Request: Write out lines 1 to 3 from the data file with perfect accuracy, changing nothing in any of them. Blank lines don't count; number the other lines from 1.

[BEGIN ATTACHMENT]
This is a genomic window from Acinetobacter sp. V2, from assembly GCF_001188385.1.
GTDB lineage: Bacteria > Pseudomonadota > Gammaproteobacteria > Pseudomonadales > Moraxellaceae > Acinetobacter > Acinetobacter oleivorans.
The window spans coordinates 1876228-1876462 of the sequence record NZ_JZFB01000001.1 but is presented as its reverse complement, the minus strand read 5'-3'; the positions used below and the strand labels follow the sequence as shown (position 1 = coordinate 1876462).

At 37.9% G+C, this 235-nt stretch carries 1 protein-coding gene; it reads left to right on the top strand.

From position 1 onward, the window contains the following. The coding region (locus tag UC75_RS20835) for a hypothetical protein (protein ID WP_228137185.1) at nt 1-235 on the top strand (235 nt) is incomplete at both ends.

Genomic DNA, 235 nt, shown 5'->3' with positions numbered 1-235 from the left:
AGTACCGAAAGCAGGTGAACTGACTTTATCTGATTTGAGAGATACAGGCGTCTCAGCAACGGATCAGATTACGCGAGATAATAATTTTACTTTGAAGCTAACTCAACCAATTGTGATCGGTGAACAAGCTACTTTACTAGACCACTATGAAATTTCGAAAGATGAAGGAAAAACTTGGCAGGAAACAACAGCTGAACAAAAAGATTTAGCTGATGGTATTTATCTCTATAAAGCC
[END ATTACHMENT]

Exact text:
This is a genomic window from Acinetobacter sp. V2, from assembly GCF_001188385.1.
GTDB lineage: Bacteria > Pseudomonadota > Gammaproteobacteria > Pseudomonadales > Moraxellaceae > Acinetobacter > Acinetobacter oleivorans.
The window spans coordinates 1876228-1876462 of the sequence record NZ_JZFB01000001.1 but is presented as its reverse complement, the minus strand read 5'-3'; the positions used below and the strand labels follow the sequence as shown (position 1 = coordinate 1876462).